As American families continue to climb out of the economic recession, many households are still faced with the challenge of having a consistent or nutritious meal on the dinner table. On a daily, more than one-third of households are faced with the dilemma of choose between paying for food, rent, utilities, insurance, childcare, or transportation. It is estimated that in 2011, 50.1 million people lived in food insecure households – with 16.7 million being children under the age of 18. According to the U.S. Department of Agriculture, food insecure or insecurity is when “households are uncertain of having, or unable to acquire, enough food to meet the needs of all their members because they had insufficient money or other resources for food.”

Let’s review some more statistics to bring this closer to home*

  • 17.9 million – the number households suffered from food insecurity
  • 4.8 million – the number of seniors suffering from food insecurity
  • 36.8% – the percent of households headed by single women suffering from food insecurity
  • 24.9% – the percent of households headed by single men suffering from food insecurity
  • 25.1% – the percent of African-American households suffering from food insecurity
  • 26.2% – the percent of Hispanic households suffering from food insecurity

*Source: Feeding America, 2011.

Despite these alarming statistics, the U.S. House of Representatives recently passed legislation that would reduce benefits and increase requirements to receive Supplemental Nutrition Assistance Program (SNAP) benefits. If passed, the legislation is likely to impact nearly 4 million households, including children, active and retired military personnel, senior citizens, and full-time workers needing assistance to buy food. The legislation also makes it more difficult for adults to eligibility requirement to receive assistance. For more information on the bill, visit

Still not intrigued about food insecurity and what it means for the future of our country? With proper nutrition being important for the physical and mental well-being of all people, its role in child development is crucial. Improper nutrition impacts three major problems for communities and youth: heath, education, and job readiness.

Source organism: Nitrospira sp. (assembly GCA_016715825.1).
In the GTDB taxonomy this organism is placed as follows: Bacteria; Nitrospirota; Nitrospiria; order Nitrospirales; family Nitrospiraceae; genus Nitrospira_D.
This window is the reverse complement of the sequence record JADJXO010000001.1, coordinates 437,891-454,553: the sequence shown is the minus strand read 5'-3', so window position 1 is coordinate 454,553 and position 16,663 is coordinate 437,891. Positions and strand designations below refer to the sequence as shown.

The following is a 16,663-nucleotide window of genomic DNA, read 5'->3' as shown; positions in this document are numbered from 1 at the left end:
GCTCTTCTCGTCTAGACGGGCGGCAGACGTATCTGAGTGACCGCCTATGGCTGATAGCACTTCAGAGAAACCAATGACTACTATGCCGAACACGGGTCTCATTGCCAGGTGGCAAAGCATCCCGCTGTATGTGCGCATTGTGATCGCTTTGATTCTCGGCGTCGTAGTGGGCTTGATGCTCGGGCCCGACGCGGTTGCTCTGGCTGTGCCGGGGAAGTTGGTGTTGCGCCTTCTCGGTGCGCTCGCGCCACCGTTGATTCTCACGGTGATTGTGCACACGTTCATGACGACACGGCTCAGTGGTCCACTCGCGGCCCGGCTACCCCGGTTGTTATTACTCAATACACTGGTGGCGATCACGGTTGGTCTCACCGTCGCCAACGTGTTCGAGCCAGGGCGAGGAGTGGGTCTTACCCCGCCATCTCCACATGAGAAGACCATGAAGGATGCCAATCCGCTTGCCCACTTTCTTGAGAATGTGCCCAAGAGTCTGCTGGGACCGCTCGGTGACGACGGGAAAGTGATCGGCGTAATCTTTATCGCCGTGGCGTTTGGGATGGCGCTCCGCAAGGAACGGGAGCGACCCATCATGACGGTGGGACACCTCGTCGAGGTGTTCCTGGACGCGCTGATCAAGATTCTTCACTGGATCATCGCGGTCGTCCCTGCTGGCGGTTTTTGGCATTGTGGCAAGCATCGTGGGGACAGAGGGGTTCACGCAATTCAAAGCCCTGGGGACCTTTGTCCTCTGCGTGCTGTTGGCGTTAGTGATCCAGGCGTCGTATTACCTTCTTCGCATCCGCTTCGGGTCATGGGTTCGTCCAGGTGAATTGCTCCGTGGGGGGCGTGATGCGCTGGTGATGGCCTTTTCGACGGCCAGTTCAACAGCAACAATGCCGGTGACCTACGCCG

Hungry children are more likely to be sick, often having to be hospitalized; thus, increasing insurance and healthcare costs. These children are also more likely to suffer developmental impairments that limit their physical, intellectual and emotional development.

Hungry children face more challenges in the classroom. They are more likely to perform poorly in school and have lower academic achievement and attendance. These students also have problems developing social and behavioral skills.

Hungry children will also impact our workforce. These children are not as well prepared physically, mentally, and emotionally creating a noncompetitive workforce with lower levels of educational and technical skills. Without intervention, these children will likely be greeted by the workforce with minimum-wage jobs and little opportunity.

Call to action

A Plate at the Table is a great documentary. Learn more about it at the link below.

Feeding America is standing at the frontline to combat food insecurity and child hunger. Their website provides a list of ways to take action or donate their cause. You can visit their website at the link below.

While it unlikely that this legislation will past, it is still imperative that your representative hear your voice. Contact your representative and tell them to continue funding SNAP benefits for hungry families and that you do not want cuts to the program. You can find out your representative by following the link below.